Ms Sainsbury said the high cost of parking impacts her business, and for small retailers, the high rents are a big factor.

‘The rent became crazy for us before we moved’, she said. ‘Now we pay less, and have more space’. 

‘I’ve loved the move; it was huge after 18 years, but the space is great, and we have a local landlord that actually lives here, and is in touch with what’s happening in our town, this is a huge bonus’.

Numbers down, says Chamber

Byron Chamber president, Matt Williamson, told The Echo, ‘Tourist numbers are down by as much as 40 per cent in Byron from last year, and those that do come are spending less’. 

‘While the big celebrity names and massive house sales might grab the headlines, the reality is those folks are not what drives our local economy. 

‘The businesses in Byron rely on visitor dollars getting spent in their shops, restaurants and bars, and right now that spending is way off the levels needed to sustain them’.

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  1. In a country with thousands of kilometers of coastline and beaches, people from near and far are saying they avoid Byron as it’s too expensive, too crowded, there’s too much traffic and there’s better places to go. Perhaps filling a once idyllic tiny town with millions of people and their cars was not such a good idea. Reducing red tape and giving businesses, who are making money from the crowds, a free ride while 16,000 ratepayers pay some of the highest rates in the country to provide and maintain infrastructure and services for 2.4 million tourists won’t fix it.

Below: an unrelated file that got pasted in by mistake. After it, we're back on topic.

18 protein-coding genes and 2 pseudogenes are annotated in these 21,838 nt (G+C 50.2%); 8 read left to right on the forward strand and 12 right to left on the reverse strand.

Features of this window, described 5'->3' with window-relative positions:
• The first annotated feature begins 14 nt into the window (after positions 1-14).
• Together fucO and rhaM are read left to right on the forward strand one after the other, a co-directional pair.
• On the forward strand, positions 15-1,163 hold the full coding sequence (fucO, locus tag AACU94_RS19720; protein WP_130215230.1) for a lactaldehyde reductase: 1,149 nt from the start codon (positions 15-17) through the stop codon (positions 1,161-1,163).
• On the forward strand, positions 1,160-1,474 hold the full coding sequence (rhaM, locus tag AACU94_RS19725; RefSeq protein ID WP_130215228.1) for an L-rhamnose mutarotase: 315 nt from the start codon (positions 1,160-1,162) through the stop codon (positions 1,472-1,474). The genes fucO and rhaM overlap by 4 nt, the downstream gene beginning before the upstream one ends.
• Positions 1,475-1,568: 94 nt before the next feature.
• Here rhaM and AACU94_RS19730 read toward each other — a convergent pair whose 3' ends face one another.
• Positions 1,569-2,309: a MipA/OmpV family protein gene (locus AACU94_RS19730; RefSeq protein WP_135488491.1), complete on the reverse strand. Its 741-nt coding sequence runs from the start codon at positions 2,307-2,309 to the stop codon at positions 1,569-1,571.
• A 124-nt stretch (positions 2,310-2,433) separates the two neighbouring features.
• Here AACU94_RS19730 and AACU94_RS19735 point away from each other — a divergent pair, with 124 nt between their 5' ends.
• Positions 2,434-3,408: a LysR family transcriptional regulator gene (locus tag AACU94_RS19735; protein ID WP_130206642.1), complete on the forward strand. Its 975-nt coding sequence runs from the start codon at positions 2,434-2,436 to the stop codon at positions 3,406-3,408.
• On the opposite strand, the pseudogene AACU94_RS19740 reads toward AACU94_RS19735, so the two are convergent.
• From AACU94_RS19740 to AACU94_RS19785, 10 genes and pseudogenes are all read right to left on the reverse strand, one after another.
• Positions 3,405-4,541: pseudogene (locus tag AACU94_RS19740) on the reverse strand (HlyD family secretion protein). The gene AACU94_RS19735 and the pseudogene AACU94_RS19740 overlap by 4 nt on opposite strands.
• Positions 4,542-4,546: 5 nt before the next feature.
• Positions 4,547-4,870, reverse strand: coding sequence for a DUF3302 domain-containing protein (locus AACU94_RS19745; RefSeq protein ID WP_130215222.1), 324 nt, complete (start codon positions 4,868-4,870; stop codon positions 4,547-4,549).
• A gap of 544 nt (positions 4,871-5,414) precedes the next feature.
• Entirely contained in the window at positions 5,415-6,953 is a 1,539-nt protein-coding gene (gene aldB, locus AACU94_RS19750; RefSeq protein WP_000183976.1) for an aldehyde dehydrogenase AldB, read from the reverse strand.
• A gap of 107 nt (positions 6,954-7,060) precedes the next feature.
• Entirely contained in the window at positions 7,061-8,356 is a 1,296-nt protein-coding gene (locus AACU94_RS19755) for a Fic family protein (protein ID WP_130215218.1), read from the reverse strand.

But cramming in more people and more vehicles will surely fix everything.

    • Complete misinformation. BSC Residential rates are comparable with dozens of other LGAs including Lismore, Coffs and Kemsey and less than places like Maitland and Kiama. BS business rates are on the higher side state wide and of course our shire businesses have the burden of high rents to contend with. You also miss the obvious point that those businesses are our community and our community are our businesses.
      “…people from near and far are saying they avoid Byron…”. You need to get off facebook Louise.

  2. So quiet? why? I just found out Airasia has cancelled its malaysia to coolangatta flights except for the month of july and peak summer season from 1 december. Too quiet.. I dont think malaysians and many other Asians can afford to visit australia…. travel, accommodation and eating out costs have risen so much in Australia…

  3. THEY KILLED THE GOOSE WHICH LAID THE GOLDEN EGG !! thanks council , you arrogantly thought that Byron was so popular that you could charge businesses and residents twice the council rates than that of other parts of Australia , You also killed off the airbnb sector ! ( with the help of inflation )
    There are now more than 130 long term rentals available in the Byron shire ( what rental crisis ????? ) without visitors and tourists most of the businesses in the town are finished , bye for now , good luck 2 all !